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October 2020

This month sees the Ministry of Education begin to roll out a radical programme, designed in partnership with Māori, to indigenise and ‘decolonise’ all parts of the education system. Te Hurihanganui is a blueprint to guide a structural and cultural shift in education, and the community. It reads like a totalitarian manifesto, with its mention of ‘change and thought leaders’ working to implement the plan. And “Leaders test models of good practice and apply critical consciousness and kaupapa Māori to disrupt the status quo and affect change. Leaders hold the line on change through the disruption”.

Forewarned is forearmed - please take the time to read Te Hurihanganui and be ready to become involved when the it comes to a school near you. See the following article for a brief outline of the programme, and links to further information.

Plans to 'decolonise' the education system are being closely followed by those advocating for a transformation of the justice system in a similar fashion. See the first of a three-part series published by Newsroom, Laura Walters reports on calls to decolonise the justice system.

Further on the subject of education - the updated New Zealand history curriculum, due to be implemented by 2022, is heralded to span the full range of New Zealanders’ experiences. However, the draft list of expected topics fails to mention the Musket Wars. In ‘The Forgotten Wars: Why the Musket Wars matter today’, author Ron Crosby sets out to ensure that readers will be able to appreciate just how much of an omission this is. For, as he describes in the book, these conflicts between 1806 and 1845 were the longest period of continuous warfare in New Zealand, and claimed tens of thousands of lives - killing, wounding or displacing up to half of the Māori population.

‘The Forgotten Wars: Why the Musket Wars matter today’ is available from Oratia Books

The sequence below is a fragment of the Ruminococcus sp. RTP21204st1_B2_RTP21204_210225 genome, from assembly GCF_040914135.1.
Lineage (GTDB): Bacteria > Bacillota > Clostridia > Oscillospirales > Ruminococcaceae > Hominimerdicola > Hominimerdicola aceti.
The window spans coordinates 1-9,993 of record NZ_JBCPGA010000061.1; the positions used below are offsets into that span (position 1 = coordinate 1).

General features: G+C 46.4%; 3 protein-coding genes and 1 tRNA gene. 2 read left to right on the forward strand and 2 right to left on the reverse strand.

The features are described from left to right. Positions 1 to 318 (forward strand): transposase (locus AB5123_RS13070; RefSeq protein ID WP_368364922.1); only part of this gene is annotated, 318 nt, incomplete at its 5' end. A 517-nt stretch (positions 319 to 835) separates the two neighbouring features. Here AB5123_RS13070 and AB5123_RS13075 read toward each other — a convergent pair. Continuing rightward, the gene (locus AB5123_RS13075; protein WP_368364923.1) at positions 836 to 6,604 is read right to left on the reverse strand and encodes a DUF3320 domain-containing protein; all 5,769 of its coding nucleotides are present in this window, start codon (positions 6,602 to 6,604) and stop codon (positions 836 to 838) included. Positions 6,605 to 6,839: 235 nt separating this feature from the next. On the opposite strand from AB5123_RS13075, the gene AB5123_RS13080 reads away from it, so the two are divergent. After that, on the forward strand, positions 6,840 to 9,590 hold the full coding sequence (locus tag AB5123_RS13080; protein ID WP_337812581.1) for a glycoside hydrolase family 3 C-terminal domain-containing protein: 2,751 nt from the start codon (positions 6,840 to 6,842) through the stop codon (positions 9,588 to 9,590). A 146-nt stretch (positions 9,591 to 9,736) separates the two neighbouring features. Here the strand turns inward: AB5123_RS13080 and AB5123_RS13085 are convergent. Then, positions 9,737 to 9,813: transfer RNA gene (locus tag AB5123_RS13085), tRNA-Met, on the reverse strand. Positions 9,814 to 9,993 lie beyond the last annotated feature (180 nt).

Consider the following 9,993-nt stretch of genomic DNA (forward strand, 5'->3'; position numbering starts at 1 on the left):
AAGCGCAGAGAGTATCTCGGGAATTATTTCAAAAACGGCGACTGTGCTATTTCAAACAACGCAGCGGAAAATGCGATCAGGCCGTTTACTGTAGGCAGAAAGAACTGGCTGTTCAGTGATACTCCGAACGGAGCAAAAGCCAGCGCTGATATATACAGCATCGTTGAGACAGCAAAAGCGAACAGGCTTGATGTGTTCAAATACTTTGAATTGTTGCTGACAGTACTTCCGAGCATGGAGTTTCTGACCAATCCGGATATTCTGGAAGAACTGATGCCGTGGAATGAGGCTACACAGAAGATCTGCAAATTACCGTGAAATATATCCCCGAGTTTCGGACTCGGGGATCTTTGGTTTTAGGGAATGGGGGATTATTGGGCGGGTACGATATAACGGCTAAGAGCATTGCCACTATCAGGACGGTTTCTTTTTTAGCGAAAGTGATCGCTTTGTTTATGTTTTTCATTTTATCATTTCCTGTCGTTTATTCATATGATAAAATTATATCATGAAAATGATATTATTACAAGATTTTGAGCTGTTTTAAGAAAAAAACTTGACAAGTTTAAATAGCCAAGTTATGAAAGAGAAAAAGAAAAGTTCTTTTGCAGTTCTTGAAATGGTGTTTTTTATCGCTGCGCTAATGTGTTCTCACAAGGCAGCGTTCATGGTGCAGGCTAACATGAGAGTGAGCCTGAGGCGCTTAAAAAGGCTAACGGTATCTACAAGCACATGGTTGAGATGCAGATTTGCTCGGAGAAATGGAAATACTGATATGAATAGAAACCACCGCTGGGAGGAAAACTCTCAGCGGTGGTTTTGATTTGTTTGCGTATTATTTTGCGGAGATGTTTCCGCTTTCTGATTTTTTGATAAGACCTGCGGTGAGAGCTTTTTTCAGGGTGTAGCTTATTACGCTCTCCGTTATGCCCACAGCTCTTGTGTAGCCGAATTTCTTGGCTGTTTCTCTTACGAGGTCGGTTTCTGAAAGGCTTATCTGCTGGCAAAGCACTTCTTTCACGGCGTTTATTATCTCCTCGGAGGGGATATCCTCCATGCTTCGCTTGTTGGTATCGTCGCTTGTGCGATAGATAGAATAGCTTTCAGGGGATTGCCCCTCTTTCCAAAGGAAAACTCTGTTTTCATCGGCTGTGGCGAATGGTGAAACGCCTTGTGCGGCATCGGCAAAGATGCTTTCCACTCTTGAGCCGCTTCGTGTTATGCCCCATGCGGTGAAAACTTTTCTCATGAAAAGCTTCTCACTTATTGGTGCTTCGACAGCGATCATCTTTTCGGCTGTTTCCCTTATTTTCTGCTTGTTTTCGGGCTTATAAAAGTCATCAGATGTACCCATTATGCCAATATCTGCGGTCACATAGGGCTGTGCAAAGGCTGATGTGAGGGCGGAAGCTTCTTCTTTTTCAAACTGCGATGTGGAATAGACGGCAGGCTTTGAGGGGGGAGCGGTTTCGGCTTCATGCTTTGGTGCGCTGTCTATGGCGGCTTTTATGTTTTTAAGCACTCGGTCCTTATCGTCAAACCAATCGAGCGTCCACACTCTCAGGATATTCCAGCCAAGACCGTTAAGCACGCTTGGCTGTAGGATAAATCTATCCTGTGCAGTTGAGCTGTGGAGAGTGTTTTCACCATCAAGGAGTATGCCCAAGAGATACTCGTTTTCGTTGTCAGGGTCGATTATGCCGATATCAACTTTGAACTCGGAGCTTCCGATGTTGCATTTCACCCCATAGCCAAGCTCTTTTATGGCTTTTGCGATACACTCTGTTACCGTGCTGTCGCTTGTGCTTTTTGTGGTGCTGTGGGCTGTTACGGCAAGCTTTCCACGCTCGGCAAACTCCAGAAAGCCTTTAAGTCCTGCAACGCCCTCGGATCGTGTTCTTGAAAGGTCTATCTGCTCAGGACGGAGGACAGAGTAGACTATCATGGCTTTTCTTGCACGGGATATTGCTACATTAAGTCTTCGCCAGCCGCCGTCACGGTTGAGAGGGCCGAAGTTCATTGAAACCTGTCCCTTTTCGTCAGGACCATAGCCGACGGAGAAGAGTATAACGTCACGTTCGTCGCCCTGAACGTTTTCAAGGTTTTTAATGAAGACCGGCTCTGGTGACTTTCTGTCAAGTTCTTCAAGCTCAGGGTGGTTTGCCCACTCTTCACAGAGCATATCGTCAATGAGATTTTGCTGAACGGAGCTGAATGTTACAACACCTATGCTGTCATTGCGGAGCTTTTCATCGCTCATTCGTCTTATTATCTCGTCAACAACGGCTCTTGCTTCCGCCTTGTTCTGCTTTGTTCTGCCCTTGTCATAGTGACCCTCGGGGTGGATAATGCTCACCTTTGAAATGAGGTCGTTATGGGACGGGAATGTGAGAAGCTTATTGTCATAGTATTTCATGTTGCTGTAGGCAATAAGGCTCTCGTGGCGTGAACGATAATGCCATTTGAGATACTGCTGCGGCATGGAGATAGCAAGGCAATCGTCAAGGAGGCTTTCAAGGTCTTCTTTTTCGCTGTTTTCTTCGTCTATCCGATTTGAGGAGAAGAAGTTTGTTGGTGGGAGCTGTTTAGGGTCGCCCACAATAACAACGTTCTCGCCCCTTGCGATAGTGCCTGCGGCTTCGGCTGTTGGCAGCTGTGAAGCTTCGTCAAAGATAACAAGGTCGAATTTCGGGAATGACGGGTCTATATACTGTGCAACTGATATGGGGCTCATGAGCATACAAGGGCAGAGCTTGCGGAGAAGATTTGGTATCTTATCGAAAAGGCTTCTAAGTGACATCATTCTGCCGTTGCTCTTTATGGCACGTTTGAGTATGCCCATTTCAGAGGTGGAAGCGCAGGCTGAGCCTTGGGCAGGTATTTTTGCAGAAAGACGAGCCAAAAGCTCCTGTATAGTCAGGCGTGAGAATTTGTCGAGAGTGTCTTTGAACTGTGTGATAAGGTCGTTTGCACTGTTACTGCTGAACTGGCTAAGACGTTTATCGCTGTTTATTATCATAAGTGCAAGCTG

Update on the Tauranga and New Plymouth petitions for polls on Māori wards

Concerned citizens in New Plymouth and Tauranga, who believe voters should be given the opportunity to have a say on the establishment of Māori wards, are well underway in their campaign to gather signatures on a petition to force a referendum in their areas. However, there is much more work to be done - please offer help and support to the organisers, especially if you live in the New Plymouth or Tauranga areas – or even if visiting in the coming months. The contact details are as follows:

Tauranga – Concerned Citizens email address -  kiwican78@gmail.com

New Plymouth - Kevin Moratti: email krmoratti@xtra.co.nz  phone: 0274-246868

                        - Murray Chong: phone 021 936837

Upcoming events which may be of interest:

  • Democracy Action working group meeting, Monday 9th November. Please email for details: democracyaction@xtra.co.nz
  • Hauraki Gulf Forum - the next meeting is scheduled for 1pm 30 November, at the Pukorokoro Shorebird Centre, 283 East Coast Rd, Miranda.

You are welcome to share the information in this newsletter with your friends, family, and other contacts. Also, please direct to our website anyone who may be interested in the issues we cover and would like to be added to our mailing list. See: https://www.democracyaction.org.nz/about

Thank you for your continued interest and support. If you have any suggestions you would like to offer, or if you need further information or help, please do not hesitate to contact us at democracyaction@xtra.co.nz

Kind regards,

Susan Short
Secretary
democracyaction@xtra.co.nz

Labour continues down race-based path - undermining equal rights, democracy

Labour’s Māori Manifesto 2020 recommits to the partnership path with Māori. They will continue to support the role of Māori Crown relations – Te Arawhiti in growing the capability and capacity of government departments and organisations to be better Treaty partners, promising to look to take even bolder steps to create change. Continue reading

Te Hurihanganui - education or indoctrination?

The Ministry of Education is about to implement a programme to radically change our education system. True to the doctrine of a Treaty partnership, the Ministry has been working with Māori academics and educationalists to design a blueprint for a ‘transformative shift’ in the education of our children and grandchildren. Continue reading

Mayors seek law change to thwart citizens’ right to have a say on Māori wards

Every six years local bodies are obliged to review the ward system. We have seen a flurry of such activity over the past few months, with both New Plymouth and Tauranga acting to establish Māori wards, and others considering whether to follow suit.  Continue reading